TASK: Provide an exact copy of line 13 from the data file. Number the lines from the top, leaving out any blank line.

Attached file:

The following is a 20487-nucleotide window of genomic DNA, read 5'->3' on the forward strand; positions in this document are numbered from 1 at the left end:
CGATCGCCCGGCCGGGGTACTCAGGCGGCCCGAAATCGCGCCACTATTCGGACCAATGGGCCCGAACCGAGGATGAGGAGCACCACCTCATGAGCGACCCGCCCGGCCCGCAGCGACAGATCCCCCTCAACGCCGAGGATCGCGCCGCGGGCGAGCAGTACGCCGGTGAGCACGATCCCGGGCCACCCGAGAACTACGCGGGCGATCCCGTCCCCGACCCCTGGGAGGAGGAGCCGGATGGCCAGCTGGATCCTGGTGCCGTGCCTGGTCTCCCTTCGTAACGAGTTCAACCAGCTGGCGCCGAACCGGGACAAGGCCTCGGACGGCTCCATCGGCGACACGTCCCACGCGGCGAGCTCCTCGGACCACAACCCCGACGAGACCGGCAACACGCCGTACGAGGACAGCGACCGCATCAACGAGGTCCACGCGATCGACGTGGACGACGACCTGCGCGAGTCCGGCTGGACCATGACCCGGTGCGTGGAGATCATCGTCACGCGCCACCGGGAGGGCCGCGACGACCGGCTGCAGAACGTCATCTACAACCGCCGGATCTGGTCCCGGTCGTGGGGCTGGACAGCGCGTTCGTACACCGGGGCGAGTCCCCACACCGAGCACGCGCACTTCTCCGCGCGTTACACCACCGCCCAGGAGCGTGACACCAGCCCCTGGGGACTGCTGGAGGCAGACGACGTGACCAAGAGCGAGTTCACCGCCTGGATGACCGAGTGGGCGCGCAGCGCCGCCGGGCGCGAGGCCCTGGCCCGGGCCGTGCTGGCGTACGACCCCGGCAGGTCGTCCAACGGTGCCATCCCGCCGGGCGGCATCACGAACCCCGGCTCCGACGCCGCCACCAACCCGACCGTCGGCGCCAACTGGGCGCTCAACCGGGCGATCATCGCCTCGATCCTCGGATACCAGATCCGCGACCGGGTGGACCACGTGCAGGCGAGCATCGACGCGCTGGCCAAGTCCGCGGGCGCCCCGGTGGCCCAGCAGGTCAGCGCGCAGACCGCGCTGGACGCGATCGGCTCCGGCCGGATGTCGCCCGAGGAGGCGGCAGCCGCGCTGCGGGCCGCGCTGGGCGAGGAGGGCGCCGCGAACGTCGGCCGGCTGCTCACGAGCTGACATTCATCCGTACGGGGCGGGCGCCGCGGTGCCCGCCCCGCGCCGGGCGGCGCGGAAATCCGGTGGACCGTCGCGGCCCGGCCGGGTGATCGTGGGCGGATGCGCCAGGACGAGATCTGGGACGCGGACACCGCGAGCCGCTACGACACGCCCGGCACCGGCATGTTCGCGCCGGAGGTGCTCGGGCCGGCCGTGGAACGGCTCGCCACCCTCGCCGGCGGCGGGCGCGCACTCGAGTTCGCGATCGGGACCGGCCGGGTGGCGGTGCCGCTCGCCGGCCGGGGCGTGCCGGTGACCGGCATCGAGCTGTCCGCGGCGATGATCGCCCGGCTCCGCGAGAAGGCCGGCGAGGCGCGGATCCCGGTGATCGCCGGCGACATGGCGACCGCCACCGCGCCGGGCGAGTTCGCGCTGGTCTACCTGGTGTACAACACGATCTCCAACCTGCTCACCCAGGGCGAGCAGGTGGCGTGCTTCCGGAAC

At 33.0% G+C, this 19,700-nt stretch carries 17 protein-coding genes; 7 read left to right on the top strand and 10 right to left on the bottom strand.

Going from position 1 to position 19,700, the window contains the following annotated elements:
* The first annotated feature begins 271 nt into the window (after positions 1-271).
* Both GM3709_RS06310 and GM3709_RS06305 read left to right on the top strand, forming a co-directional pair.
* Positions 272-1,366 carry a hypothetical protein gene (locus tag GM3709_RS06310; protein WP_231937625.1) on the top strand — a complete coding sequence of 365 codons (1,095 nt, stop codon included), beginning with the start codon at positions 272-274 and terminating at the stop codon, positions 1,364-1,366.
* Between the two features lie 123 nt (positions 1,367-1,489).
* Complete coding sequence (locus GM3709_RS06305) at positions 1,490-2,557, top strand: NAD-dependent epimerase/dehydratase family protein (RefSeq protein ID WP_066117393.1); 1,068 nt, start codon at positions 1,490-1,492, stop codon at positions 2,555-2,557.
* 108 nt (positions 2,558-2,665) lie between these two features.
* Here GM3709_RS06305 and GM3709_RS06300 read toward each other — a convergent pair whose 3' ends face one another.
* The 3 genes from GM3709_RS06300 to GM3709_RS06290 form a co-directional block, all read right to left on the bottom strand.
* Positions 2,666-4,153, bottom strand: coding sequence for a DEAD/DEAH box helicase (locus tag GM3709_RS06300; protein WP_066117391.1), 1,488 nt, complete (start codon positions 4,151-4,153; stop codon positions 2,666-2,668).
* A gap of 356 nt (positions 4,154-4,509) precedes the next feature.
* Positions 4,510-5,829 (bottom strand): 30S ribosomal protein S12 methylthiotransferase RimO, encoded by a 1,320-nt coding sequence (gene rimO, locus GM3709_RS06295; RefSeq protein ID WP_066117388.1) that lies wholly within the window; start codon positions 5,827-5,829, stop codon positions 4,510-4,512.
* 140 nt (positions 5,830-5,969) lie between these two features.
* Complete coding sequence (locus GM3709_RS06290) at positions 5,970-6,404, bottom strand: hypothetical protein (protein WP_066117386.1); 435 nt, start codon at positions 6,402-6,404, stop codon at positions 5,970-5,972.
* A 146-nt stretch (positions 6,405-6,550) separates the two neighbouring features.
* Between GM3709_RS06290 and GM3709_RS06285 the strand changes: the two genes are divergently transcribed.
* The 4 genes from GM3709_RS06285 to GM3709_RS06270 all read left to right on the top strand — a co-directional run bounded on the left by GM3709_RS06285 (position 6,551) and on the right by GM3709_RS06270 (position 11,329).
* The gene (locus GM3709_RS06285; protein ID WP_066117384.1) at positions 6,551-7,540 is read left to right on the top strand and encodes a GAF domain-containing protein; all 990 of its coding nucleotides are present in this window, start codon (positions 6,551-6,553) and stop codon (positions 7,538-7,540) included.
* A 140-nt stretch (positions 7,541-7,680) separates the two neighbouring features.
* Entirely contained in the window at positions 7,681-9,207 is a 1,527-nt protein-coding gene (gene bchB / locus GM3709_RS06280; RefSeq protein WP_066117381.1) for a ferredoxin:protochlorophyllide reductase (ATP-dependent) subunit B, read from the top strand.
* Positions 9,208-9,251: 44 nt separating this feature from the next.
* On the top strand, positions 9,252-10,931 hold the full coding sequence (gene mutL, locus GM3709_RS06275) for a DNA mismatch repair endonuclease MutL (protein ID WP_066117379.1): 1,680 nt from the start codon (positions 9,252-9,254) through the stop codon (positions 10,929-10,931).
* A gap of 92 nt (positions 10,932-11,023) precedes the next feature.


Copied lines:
* Positions 2,666-4,153, bottom strand: coding sequence for a DEAD/DEAH box helicase (locus tag GM3709_RS06300; protein WP_066117391.1), 1,488 nt, complete (start codon positions 4,151-4,153; stop codon positions 2,666-2,668).